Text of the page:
The NASA Nation descended upon the 2.25-mile, 15-turn Mid-Ohio Sports Car Course in Lexington, Ohio, for the club’s annual celebration of speed, with 370 car-driver combinations competing on the historic course for their shot at becoming a NASA National Champion. There was no shortage of storylines and certainly no shortage of action.
Mid-Ohio played host to the event for the second year in a row, the fifth time in its seven-year run. After two hot and sunny days of time trials and qualification races on Thursday and Friday, the stage was set for a weekend of high-stakes racing. When Saturday rolled around, heavy rains rolled in, making tire strategy a primary concern among drivers and crews in the paddock competing in the day’s first round of competition. On Sunday, gray skies gave way to a cool and sunny Midwestern day, making track conditions ideal for side-by-side racing and unrelenting horsepower.
When the dust settled, fans walked away with plenty to talk about. Twenty-four drivers from 12 different states and one Canadian claimed race wins. Jeremy Croiset took two championship trophies back to his hometown of Tehachapi, Calif., while a number of other drivers claimed their first-ever NASA Nationals victories.
James Forbis of Mason, Ohio and Karim-Alex Talbot of Streamwood, Ill. rolled off the Super Touring 2 grid in fourth and fifth, respectively, but by the third lap, Forbis found himself in the lead, with Talbot not far behind. After a heated battle, Talbot took command of the field before a full-course caution slowed the action on lap five. When the green flag flew again, Forbis retook the lead from Talbot, distancing himself from the hometown driver. As the track began to dry, Talbot began closing the gap yet again.
“Once we went green again, Forbis and I really took off. He was on wets so I knew it was just a matter of time before I caught him,” Talbot said.
When the two leaders encountered traffic, spectators who braved the rain were treated to a terrific side-by-side battle for the top spot. In the end, Talbot’s tire strategy paid off when he made the race’s deciding move on the outside of Forbis as they entered the Carousel on lap 15. It was all he needed to pull away, claiming the top spot on the podium and his first ST2 championship.
“It was a great event and a fun race,” Talbot said. “I went for the dry setup because I knew it was going to dry out. It was a gamble, but I told my crew chief, ‘Forget it, we’re going to take the overall.’”
Talbot was later DQ’d. Forbis was awarded the win while Geffrey Sawtelle of Neshkoro, Wisc., brought his Corvette home in second, with Chris DeSalvo in third.
The fight for ST1 supremacy was a good one, coming down to the McCann Racing Viper of Scott Welham and Terry Free’s Kaiser Racing Corvette Z06. Welham led early, but Free wasn’t done with the Louisville native yet. Free was gaining ground when the two encountered lapped traffic, giving Welham the opportunity to cement his lead and take the championship.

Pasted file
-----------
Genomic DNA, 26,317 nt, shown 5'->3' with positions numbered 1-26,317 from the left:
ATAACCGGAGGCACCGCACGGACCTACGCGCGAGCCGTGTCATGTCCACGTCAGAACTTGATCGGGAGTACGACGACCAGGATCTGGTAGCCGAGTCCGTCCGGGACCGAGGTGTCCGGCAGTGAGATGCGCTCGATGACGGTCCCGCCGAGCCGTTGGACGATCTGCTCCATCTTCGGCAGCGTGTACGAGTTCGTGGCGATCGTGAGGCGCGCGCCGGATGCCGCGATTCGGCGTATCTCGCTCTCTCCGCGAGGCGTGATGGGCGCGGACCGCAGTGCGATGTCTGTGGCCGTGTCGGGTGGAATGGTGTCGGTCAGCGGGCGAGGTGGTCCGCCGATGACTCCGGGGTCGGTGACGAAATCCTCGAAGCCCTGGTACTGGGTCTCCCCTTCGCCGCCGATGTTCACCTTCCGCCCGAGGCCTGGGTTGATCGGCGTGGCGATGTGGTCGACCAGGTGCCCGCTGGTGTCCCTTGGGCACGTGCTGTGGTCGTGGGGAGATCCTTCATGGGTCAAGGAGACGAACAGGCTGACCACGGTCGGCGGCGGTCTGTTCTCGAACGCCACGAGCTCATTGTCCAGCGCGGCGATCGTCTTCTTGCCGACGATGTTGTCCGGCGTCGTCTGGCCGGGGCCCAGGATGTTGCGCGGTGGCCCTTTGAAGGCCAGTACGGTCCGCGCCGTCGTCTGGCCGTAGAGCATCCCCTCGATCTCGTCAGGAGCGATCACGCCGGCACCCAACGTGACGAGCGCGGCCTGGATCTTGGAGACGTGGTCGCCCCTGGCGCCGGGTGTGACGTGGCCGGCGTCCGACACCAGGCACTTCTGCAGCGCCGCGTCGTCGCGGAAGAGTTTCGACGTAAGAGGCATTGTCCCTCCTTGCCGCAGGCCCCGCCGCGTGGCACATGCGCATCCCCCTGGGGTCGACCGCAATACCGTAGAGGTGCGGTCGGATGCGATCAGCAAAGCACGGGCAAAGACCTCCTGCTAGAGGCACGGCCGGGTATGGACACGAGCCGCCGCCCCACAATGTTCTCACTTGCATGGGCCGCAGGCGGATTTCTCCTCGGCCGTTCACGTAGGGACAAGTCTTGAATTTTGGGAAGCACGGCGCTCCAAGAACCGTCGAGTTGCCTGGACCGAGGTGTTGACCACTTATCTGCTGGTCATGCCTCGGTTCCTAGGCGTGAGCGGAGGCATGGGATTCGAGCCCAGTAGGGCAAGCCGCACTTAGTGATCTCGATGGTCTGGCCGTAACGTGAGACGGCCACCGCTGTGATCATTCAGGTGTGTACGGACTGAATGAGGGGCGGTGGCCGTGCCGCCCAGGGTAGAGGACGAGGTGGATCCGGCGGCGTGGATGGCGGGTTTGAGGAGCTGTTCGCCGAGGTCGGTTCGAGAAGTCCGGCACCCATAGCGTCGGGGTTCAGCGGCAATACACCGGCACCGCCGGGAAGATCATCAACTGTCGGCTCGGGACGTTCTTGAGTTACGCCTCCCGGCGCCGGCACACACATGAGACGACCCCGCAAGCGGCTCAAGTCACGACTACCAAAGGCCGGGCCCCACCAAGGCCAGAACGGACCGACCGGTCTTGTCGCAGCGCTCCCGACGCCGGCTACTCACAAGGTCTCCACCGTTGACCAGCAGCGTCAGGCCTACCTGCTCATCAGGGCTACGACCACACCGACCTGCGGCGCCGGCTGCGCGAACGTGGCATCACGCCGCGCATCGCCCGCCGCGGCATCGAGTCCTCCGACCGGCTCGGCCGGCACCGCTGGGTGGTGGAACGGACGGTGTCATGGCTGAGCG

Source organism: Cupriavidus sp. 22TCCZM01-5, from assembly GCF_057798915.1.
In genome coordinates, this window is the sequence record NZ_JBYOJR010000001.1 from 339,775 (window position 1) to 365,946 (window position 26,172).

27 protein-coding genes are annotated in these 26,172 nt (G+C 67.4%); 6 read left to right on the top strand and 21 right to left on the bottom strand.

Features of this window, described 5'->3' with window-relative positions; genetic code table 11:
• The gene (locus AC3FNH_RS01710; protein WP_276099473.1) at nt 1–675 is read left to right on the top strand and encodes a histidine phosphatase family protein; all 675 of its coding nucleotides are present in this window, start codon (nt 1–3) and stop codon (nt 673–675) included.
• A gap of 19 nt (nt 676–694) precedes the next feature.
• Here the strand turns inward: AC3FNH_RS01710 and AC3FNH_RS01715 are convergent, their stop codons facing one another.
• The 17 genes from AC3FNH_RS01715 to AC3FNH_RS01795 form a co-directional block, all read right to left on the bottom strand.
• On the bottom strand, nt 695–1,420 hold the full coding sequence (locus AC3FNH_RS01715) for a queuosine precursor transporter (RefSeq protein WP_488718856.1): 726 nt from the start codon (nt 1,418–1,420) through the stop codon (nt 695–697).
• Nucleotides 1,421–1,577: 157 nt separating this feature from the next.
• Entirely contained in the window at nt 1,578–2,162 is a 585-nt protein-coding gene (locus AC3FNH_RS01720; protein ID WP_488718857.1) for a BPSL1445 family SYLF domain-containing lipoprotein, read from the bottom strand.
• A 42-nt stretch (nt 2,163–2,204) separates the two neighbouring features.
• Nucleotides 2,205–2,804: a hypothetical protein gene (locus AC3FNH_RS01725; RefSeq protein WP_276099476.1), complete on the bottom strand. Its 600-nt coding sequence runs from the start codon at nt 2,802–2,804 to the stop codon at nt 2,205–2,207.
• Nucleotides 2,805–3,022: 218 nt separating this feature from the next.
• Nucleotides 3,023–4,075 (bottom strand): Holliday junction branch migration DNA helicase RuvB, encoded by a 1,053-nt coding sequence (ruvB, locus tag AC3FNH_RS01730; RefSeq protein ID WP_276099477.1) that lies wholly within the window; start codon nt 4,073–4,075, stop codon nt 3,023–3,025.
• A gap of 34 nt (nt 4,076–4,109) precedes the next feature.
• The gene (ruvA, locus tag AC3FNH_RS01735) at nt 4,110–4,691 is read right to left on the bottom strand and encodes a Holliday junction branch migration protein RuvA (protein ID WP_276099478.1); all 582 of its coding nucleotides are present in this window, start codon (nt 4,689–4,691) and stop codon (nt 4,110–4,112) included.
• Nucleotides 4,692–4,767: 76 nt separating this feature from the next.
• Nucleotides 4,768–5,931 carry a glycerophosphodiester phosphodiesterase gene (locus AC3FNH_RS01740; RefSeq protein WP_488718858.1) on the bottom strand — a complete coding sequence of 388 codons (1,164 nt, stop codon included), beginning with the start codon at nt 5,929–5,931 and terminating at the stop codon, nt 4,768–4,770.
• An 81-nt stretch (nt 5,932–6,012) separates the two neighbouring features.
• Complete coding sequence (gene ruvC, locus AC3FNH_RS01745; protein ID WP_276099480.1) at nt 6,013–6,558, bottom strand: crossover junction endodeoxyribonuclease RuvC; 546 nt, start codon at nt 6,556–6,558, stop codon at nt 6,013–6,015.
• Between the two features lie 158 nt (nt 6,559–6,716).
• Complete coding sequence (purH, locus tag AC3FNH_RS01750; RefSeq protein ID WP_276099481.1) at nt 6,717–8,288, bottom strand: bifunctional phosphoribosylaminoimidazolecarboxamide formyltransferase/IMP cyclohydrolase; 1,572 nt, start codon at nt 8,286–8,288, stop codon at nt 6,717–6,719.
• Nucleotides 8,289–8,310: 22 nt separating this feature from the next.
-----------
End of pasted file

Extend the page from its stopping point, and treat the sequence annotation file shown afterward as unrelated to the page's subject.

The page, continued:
“I was hesitant to even go out because it was raining, and for the first time all year we put wets on,” Welham said. “I’ve got to give kudos to my crew and also to NASA for putting this on. I appreciate the whole experience — it was great!”
It was a hairy start for three-time national champion Dean Martin. Once he settled into race pace, however, he was the class of the class. Running on wets, his lead among the American Iron drivers never came under serious attack. He was running third overall when the track began to dry, setting up an excellent battle between him and American Iron Extreme driver Chris Griswold for the overall lead. On lap 17, the two split a lapped machine entering Turn 1, with Martin conceding the position to the now much quicker Griswold.
Bruce Byerly was able to keep his Ford FR500S in the top five overall, eventually taking second in the AI class. The final spot on the podium was locked up by Richfield, Ohio’s Mickey Remen, piloting his Paul’s Auto Eng/Andrew Racing/Hawk Brakes Mustang to third past Team Faessler.
“I was worried I was going to start losing some time to guys that went out on dries, but my plan was to get enough of a gap, because who cares if I give back a second a lap on my full tread compared to the worn out tires, and it worked out,” Martin said. “I’m happy about it. The Ford Mustang ran great.”
American Iron Extreme
One of the more entertaining drives of the day to watch was that of Chris Griswold. The Helenville, Wisc., native’s G&V/Hoosier/DSS/Maximum Motorsports Mustang fell back in the overall standings early. But as track conditions changed, Griswold’s machine sprang to life, shooting up to fourth overall on lap 16, nabbing the third overall spot a lap later, and passing ST2 racer James Forbis for the second overall position on the final lap. Once the course dried up, Griswold’s hold on the AIX championship was simply too much to overcome for runner-up Team Faessler and third place finisher Michael Stacy.